Art A Performance Artist Testing the Limits of Her Own Endurance

Art A Performance Artist Testing the Limits of Her Own Endurance

Art T PresentsIn deeply personal works such as the acclaimed “Bronx Gothic,” Okwui Okpokwasili explores ideas of cultural memory through poetry and vi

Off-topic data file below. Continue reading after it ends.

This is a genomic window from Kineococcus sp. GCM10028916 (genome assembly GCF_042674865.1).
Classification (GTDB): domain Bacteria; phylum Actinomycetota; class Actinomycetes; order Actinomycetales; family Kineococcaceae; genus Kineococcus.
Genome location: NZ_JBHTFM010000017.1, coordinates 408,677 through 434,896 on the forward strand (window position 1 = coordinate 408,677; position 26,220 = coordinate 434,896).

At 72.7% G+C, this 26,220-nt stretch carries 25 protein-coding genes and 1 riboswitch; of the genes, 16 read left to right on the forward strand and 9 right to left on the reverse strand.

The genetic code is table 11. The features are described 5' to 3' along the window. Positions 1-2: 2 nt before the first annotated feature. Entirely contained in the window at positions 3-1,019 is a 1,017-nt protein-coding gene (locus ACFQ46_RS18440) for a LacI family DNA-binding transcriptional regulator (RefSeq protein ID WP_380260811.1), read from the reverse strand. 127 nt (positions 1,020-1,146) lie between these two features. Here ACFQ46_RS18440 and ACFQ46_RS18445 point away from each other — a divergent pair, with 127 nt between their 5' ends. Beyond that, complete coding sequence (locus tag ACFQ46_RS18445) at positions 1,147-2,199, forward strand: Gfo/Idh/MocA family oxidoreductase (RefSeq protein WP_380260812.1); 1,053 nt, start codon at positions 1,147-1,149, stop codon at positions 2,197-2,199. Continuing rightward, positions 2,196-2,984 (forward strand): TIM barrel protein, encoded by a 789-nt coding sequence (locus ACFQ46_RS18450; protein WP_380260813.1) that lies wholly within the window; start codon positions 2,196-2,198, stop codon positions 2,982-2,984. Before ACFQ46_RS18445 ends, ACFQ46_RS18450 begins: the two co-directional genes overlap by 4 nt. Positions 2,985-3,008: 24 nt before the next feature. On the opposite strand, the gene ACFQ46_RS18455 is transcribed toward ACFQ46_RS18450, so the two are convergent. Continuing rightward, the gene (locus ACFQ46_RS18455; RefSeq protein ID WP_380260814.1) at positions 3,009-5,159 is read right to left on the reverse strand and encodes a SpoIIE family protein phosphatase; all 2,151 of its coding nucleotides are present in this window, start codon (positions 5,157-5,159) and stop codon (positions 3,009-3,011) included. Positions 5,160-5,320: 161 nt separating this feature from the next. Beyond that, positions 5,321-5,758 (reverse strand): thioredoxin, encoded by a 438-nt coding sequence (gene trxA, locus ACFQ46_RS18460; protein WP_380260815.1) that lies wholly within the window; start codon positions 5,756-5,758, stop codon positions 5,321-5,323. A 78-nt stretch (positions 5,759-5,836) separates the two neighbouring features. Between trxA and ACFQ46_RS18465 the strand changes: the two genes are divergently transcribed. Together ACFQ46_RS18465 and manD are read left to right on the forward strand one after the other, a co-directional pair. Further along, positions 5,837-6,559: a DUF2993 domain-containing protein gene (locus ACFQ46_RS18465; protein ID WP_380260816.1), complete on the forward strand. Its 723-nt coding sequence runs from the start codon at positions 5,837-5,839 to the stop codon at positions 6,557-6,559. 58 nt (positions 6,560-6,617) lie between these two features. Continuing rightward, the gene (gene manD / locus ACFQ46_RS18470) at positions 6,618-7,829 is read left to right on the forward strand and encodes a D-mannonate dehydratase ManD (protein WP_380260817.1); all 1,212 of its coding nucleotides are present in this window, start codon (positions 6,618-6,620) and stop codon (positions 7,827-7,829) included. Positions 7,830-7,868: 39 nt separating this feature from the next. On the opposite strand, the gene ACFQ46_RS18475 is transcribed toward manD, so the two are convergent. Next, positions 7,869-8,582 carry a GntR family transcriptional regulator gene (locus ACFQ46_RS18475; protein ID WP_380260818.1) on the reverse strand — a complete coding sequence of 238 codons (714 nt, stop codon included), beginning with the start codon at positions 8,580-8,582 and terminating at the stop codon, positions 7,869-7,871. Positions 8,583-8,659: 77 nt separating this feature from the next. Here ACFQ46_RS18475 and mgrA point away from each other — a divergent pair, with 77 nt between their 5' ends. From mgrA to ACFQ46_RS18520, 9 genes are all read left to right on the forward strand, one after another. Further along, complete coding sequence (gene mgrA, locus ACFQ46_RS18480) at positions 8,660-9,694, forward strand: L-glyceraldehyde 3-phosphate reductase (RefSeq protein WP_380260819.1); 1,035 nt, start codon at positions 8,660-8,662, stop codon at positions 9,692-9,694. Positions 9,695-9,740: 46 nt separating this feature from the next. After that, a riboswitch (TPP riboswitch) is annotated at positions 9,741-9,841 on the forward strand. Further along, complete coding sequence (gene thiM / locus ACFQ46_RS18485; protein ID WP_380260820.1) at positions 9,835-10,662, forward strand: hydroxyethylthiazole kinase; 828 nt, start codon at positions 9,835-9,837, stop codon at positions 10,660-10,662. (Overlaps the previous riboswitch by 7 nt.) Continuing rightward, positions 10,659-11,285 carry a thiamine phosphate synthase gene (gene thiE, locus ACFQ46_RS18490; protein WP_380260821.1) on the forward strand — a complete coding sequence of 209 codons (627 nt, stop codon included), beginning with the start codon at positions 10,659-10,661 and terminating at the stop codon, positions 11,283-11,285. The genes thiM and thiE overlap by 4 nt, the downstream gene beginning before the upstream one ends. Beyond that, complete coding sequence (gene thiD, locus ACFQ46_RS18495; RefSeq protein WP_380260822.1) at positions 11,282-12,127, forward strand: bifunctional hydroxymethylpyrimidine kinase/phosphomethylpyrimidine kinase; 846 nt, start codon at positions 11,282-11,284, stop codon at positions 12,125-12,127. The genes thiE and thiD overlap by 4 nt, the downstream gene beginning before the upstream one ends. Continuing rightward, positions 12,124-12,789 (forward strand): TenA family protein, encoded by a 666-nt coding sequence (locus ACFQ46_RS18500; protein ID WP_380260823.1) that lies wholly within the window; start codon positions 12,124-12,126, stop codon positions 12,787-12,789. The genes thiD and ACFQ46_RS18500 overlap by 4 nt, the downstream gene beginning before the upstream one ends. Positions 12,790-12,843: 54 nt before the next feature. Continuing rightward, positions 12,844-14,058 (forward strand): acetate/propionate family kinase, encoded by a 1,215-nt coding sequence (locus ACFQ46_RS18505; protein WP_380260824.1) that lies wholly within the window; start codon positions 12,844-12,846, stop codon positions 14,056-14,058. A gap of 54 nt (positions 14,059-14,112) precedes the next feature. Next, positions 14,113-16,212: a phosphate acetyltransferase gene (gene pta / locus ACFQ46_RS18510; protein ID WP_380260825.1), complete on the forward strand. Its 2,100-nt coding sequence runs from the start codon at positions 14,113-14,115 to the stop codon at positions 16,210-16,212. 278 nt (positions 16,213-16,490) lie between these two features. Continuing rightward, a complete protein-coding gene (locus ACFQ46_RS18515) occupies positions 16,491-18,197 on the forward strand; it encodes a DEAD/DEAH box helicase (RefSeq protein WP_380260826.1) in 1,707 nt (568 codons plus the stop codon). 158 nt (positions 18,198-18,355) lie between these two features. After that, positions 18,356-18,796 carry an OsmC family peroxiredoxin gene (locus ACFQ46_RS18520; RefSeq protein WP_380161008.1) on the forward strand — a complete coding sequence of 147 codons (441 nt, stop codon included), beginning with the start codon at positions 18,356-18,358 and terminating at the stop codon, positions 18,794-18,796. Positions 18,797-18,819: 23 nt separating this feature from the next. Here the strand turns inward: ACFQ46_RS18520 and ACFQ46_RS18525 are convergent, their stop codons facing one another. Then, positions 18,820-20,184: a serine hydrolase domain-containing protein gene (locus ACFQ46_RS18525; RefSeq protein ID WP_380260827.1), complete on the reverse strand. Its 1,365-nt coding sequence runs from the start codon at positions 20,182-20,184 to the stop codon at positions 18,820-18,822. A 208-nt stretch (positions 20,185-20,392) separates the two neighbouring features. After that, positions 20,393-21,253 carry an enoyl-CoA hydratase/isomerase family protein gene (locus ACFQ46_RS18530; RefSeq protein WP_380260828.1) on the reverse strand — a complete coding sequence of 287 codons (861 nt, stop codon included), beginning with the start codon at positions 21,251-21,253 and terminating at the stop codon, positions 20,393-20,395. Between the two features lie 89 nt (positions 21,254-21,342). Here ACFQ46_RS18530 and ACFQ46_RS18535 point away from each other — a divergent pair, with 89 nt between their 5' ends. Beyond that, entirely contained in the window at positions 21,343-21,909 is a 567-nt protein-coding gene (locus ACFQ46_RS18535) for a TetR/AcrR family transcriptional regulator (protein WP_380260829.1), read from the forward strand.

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Art T PresentsIn deeply personal works such as the acclaimed “Bronx Gothic,” Okwui Okpokwasili explores ideas of cultural memory through poetry and visceral body-wringing choreography.ImageThe performance artist Okwui Okpokwasili, photographed in her dressing room at the Young Vic Theater in London.CreditCreditCarlotta CardanaIn the opening scene of Okwui Okpokwasili’s experimental one-woman masterpiece “Bronx Gothic” — an intoxicating blend of dance, theater and installation art — the writer, choreographer and performance artist stands, in a purple slip dress, twitching and jerking her nearly six-foot-tall frame. Her gestures fill the air with a strange hurt. She calls the movement “the Quake,” and it swells long before the audience enters the theater to find Okpokwasili, 46, already onstage and working herself into a maniac sweat with her back to the room. After almost 15 minutes, she turns to face the audience. For a moment, her body sways with exhaustion, and her dark brown eyes stare vacantly at the expectant faces that fill the black box. Then she moves to a small microphone and says, in an octave that telegraphs the ingenuousness of an 11-year-old black girl: “I want to share something with you.”For such visceral performances, Okpokwasili was awarded a MacArthur Fellowship, the honor informally referred to as the “genius grant,” in 2018. It was an acknowledgment of her work pushing performance art past its limits in nonlinear, interdisciplinary narratives that incorporate, to astonishing effect, dialogue, sound, song, installation and movement. In March 2020, the artist will take a turn as guest curator for the Platform performance and exhibition series at Manhattan’s Danspace Project. Her own work highlights the interior lives of black women and girls contending with history, exposing the messy terrains of femininity and race without turning representation into clichés about black liberation or struggle.ImageThe artist sits onstage beside a set designed by her husband and creative collaborator, Peter Born.CreditCarlotta CardanaWith the 2019 piece “Adaku’s Revolt” — the story of a young girl “whose big, unruly hair has magical properties” — Okpokwasili created a meditation on rejecting narrow notions of beauty; “Poor People’s TV Room” (2017), meanwhile, considers Nigerian women’s resistance movements, spanning from the Women’s War of 1929 to the 2014 #BringBackOurGirls campaign against Boko Haram. In that narrative, a story of intergenerational black sisterhood among four women unfolds on a stage wrapped in plastic scrim. The set is activated by a camera that projects the women’s actions as a visual installation on large white screens. Okpokwasili and the other performers sing, slow dance and lie with each other. In one sequence, the artist appears to drink milk from another woman’s breast. They possess heritage and love, political and social agency. The identity of victimhood does not count for all that they are, all that they will be.Okpokwasili, who was born in New York to Nigerian parents, says she has wanted to “make stuff” since she was 7 years old. She started by writing plays, inspired by the TV series she watched. But from that early age, she recalls, “I always felt like, ‘Where are the black people?’” So she wrote them herself, creating characters that looked and lived like her community. In 1996, she graduated from Yale University and has since built a breathtaking body of professional work, collaborating over the years with the artist and choreographer Ralph Lemon, with the playwright Young Jean Lee and with the artist Arthur Jafa on Jay-Z’s “4:44” music video, wherein she improvises a mesmerizing duet with the Brooklyn flex dancer Storyboard P.VideoThe trailer for the one-woman show “Bronx Gothic,” written and performed by Okpokwasili.CreditCreditOkwui Okpokwasili / Bronx GothicImage“I start with text,” Okpokwasili says, describing the process by which she creates experimental works that combine elements of narrative, movement, sound and installation art.CreditCarlotta CardanaImageThe artist photographed during a recent run of “Bronx Gothic” at the Young Vic Theater in London.CreditCarlotta Cardana“The narrative of the character is to lose control,” Okpokwasili says of her role in “Bronx Gothic,” which recently completed its run at the Young Vic Theater in London. First performed at Danspace Project in 2014 and later made into a film by Andrew Rossi, the work is a collaboration with her husband and creative partner, Peter Born, who often directs, designs and scores her pieces. She calls it “a bit of a stew” that incorporates her training in theater and grew out of a text she wrote. The core drama centers on “the nature of innocence,” Okpokwasili says, and it explores lust and survival in the story of two young black girls who come of age in 1980s New York, a city where their dreams and bodies go unprotected. “I feel like ‘Bronx Gothic’ was me trying to figure out how to disentangle desire from violence,” Okpokwasili says. The piece examines the ways black girls and young women are perceived and treated and “how much sexual violence is embedded in an inevitable layer of the patriarchy.” It is loosely autobiographical, composed of fragments of her own childhood and the lives of girls she grew up with in the borough.Like her 2009 Bessie Award-winning performance piece “Pent Up: A Revenge Dance,” a folk tale about the relationship between a Nigerian mother and daughter that loosely explores Okpokwasili’s own experience as a “child of the Bronx and Nigeria,” the 80-minute “Bronx Gothic” is a test of emotional and physical endurance, in which she charts the interior contours of the diasporic black female experience. Her art is simultaneously tough, direct and courageously vulnerable. It is the body in communication with itself.In “The Twins,” an in-progress piece that the artist introduced at a benefit for the arts magazine Triple Canopy in 2017, Okpokwasili and the performer Helga Davis, both dressed in white, move against a backdrop that recalls a galaxy of stars. Voice-overs recite excerpts from the work of Hilton Als and Toni Morrison. The performers fall into each other as a metaphor for the ways black women hold each other up. In this pas de deux, Okpokwasili evokes a range of emotion with each contortion of her body: She raps a foot on the floor, the ground shakes, and we, too, recall the strength of our own bodies. “The body has a kind of truth,” says Okpokwasili, and in her performance, she seeks to go inside that space. “Then I feel like I’m free.”Read more from T MagazineCorrection: Aug. 8, 2019An earlier version of this article misidentified the venue where Okwui Okpokwasili’s “Bronx Gothic” was first performed in 2014; it was Danspace Project, not New York Live Arts.A version of this article appears in print on , Section ST, Page 3 of the New York edition with the headline: The Performance Artist; Sweat and Endurance. Order Reprints | Today’s Paper | Subscribe